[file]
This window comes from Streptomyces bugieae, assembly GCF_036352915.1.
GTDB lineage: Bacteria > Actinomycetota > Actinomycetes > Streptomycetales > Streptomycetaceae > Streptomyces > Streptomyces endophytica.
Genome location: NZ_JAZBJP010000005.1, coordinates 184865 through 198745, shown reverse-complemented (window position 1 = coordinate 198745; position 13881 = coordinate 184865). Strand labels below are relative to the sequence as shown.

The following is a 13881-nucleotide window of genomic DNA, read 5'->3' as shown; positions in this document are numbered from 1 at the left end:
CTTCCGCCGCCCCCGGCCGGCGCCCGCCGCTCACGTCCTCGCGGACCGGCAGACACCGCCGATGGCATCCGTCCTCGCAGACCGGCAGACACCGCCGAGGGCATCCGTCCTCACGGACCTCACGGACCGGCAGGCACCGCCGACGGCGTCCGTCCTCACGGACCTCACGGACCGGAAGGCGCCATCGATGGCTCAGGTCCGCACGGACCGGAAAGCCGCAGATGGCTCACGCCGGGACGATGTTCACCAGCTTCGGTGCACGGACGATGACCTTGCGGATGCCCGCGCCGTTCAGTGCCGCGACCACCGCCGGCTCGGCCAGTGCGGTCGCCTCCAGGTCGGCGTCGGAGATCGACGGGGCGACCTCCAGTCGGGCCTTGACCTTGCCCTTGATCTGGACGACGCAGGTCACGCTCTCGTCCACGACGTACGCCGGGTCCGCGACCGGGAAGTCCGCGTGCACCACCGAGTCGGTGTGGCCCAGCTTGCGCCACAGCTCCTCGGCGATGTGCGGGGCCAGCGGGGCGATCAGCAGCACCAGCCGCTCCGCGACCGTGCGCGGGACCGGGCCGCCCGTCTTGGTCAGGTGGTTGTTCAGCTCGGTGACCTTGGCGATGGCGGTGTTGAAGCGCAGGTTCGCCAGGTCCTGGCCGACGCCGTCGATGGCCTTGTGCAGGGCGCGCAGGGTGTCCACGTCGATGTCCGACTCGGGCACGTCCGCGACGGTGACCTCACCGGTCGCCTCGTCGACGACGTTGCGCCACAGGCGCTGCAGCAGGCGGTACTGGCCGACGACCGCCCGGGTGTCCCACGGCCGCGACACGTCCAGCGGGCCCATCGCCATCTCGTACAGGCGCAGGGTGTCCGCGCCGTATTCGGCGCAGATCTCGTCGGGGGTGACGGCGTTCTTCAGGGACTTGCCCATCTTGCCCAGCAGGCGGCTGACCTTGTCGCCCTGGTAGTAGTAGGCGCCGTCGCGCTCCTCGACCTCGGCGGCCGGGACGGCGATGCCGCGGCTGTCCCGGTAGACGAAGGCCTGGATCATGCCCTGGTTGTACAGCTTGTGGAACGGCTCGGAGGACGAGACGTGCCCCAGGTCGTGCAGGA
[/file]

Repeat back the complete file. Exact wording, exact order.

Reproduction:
This window comes from Streptomyces bugieae, assembly GCF_036352915.1.
GTDB lineage: Bacteria > Actinomycetota > Actinomycetes > Streptomycetales > Streptomycetaceae > Streptomyces > Streptomyces endophytica.
Genome location: NZ_JAZBJP010000005.1, coordinates 184865 through 198745, shown reverse-complemented (window position 1 = coordinate 198745; position 13881 = coordinate 184865). Strand labels below are relative to the sequence as shown.

The following is a 13881-nucleotide window of genomic DNA, read 5'->3' as shown; positions in this document are numbered from 1 at the left end:
CTTCCGCCGCCCCCGGCCGGCGCCCGCCGCTCACGTCCTCGCGGACCGGCAGACACCGCCGATGGCATCCGTCCTCGCAGACCGGCAGACACCGCCGAGGGCATCCGTCCTCACGGACCTCACGGACCGGCAGGCACCGCCGACGGCGTCCGTCCTCACGGACCTCACGGACCGGAAGGCGCCATCGATGGCTCAGGTCCGCACGGACCGGAAAGCCGCAGATGGCTCACGCCGGGACGATGTTCACCAGCTTCGGTGCACGGACGATGACCTTGCGGATGCCCGCGCCGTTCAGTGCCGCGACCACCGCCGGCTCGGCCAGTGCGGTCGCCTCCAGGTCGGCGTCGGAGATCGACGGGGCGACCTCCAGTCGGGCCTTGACCTTGCCCTTGATCTGGACGACGCAGGTCACGCTCTCGTCCACGACGTACGCCGGGTCCGCGACCGGGAAGTCCGCGTGCACCACCGAGTCGGTGTGGCCCAGCTTGCGCCACAGCTCCTCGGCGATGTGCGGGGCCAGCGGGGCGATCAGCAGCACCAGCCGCTCCGCGACCGTGCGCGGGACCGGGCCGCCCGTCTTGGTCAGGTGGTTGTTCAGCTCGGTGACCTTGGCGATGGCGGTGTTGAAGCGCAGGTTCGCCAGGTCCTGGCCGACGCCGTCGATGGCCTTGTGCAGGGCGCGCAGGGTGTCCACGTCGATGTCCGACTCGGGCACGTCCGCGACGGTGACCTCACCGGTCGCCTCGTCGACGACGTTGCGCCACAGGCGCTGCAGCAGGCGGTACTGGCCGACGACCGCCCGGGTGTCCCACGGCCGCGACACGTCCAGCGGGCCCATCGCCATCTCGTACAGGCGCAGGGTGTCCGCGCCGTATTCGGCGCAGATCTCGTCGGGGGTGACGGCGTTCTTCAGGGACTTGCCCATCTTGCCCAGCAGGCGGCTGACCTTGTCGCCCTGGTAGTAGTAGGCGCCGTCGCGCTCCTCGACCTCGGCGGCCGGGACGGCGATGCCGCGGCTGTCCCGGTAGACGAAGGCCTGGATCATGCCCTGGTTGTACAGCTTGTGGAACGGCTCGGAGGACGAGACGTGCCCCAGGTCGTGCAGGA